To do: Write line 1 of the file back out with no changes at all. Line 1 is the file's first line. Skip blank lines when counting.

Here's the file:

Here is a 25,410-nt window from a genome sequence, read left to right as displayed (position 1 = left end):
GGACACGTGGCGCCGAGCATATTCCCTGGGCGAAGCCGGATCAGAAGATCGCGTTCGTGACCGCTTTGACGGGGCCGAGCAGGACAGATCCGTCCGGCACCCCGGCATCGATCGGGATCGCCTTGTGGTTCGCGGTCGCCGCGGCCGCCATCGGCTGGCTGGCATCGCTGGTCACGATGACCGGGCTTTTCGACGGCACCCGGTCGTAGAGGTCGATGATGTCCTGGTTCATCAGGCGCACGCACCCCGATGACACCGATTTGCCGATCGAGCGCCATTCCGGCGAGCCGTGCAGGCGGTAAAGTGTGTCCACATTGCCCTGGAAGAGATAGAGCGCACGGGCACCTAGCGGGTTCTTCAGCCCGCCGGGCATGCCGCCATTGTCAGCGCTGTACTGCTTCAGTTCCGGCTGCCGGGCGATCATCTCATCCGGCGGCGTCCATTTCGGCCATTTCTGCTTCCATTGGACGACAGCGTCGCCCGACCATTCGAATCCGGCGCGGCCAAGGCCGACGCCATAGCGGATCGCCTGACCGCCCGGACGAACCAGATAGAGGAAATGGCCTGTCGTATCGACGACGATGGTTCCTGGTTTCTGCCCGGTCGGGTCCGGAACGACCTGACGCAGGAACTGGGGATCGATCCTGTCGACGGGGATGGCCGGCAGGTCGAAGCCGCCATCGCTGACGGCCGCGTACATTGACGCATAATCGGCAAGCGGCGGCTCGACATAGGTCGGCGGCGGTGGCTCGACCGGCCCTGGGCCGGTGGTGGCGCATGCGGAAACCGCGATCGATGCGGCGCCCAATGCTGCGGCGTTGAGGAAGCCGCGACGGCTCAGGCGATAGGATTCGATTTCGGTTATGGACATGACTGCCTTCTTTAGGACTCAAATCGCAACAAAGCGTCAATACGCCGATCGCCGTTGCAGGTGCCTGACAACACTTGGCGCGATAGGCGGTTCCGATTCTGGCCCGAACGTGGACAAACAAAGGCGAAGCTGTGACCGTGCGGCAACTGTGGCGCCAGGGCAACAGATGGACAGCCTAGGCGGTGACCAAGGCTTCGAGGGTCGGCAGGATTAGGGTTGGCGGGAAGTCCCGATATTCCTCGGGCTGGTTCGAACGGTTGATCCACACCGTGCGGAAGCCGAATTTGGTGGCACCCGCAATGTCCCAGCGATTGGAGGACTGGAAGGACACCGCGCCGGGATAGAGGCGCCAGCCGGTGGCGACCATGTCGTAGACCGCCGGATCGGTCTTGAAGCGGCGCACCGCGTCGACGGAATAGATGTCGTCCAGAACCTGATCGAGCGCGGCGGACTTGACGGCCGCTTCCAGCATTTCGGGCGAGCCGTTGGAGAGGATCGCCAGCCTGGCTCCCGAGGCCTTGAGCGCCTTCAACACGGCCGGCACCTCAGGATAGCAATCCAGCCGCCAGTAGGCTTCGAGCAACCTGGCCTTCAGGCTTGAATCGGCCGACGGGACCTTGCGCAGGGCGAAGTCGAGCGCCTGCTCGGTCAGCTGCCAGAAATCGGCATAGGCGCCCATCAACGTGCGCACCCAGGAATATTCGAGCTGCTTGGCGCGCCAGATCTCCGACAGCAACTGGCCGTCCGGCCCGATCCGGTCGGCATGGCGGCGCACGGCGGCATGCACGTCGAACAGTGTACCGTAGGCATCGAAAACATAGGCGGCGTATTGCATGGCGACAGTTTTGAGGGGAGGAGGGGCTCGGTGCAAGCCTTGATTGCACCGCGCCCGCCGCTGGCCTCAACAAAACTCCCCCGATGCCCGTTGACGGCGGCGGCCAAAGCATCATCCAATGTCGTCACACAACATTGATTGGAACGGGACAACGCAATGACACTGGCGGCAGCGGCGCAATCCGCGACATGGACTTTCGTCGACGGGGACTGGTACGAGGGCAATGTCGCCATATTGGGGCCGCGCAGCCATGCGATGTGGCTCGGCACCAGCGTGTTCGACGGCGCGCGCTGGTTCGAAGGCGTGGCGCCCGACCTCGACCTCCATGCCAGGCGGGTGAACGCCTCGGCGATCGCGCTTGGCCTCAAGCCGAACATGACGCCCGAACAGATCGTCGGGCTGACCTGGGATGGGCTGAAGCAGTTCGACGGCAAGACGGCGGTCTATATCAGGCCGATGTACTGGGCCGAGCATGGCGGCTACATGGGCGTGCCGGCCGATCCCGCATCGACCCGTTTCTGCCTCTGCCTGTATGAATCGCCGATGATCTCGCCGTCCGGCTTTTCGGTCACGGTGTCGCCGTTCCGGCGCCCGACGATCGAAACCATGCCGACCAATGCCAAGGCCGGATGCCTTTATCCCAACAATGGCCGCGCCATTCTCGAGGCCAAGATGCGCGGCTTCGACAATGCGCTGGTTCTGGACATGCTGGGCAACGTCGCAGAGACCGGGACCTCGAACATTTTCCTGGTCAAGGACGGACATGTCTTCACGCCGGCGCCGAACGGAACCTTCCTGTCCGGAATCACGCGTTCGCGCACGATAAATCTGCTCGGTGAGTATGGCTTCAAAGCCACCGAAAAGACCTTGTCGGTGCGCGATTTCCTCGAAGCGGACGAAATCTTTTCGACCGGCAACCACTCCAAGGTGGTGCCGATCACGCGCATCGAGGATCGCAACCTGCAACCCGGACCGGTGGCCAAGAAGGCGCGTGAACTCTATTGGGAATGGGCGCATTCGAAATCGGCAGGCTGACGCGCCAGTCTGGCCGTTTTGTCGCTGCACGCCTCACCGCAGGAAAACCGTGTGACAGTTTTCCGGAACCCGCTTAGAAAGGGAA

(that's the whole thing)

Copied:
Here is a 25,410-nt window from a genome sequence, read left to right as displayed (position 1 = left end):